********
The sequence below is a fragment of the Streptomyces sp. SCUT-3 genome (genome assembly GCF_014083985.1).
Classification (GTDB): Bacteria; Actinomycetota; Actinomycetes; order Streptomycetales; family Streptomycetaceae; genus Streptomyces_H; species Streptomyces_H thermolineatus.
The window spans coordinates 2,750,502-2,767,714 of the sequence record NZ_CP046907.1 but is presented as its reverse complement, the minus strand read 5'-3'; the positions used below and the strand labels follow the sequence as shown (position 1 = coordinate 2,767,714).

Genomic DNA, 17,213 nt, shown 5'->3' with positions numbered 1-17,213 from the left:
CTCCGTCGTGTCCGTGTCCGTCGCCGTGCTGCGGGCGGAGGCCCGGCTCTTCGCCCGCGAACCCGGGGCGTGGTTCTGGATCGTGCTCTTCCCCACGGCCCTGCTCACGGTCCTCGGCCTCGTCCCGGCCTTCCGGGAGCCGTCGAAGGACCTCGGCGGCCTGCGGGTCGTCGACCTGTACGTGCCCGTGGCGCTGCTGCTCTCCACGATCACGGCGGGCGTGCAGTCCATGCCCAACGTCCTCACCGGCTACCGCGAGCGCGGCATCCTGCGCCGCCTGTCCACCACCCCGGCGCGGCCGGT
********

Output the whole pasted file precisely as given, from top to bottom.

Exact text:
The sequence below is a fragment of the Streptomyces sp. SCUT-3 genome (genome assembly GCF_014083985.1).
Classification (GTDB): Bacteria; Actinomycetota; Actinomycetes; order Streptomycetales; family Streptomycetaceae; genus Streptomyces_H; species Streptomyces_H thermolineatus.
The window spans coordinates 2,750,502-2,767,714 of the sequence record NZ_CP046907.1 but is presented as its reverse complement, the minus strand read 5'-3'; the positions used below and the strand labels follow the sequence as shown (position 1 = coordinate 2,767,714).

Genomic DNA, 17,213 nt, shown 5'->3' with positions numbered 1-17,213 from the left:
CTCCGTCGTGTCCGTGTCCGTCGCCGTGCTGCGGGCGGAGGCCCGGCTCTTCGCCCGCGAACCCGGGGCGTGGTTCTGGATCGTGCTCTTCCCCACGGCCCTGCTCACGGTCCTCGGCCTCGTCCCGGCCTTCCGGGAGCCGTCGAAGGACCTCGGCGGCCTGCGGGTCGTCGACCTGTACGTGCCCGTGGCGCTGCTGCTCTCCACGATCACGGCGGGCGTGCAGTCCATGCCCAACGTCCTCACCGGCTACCGCGAGCGCGGCATCCTGCGCCGCCTGTCCACCACCCCGGCGCGGCCGGT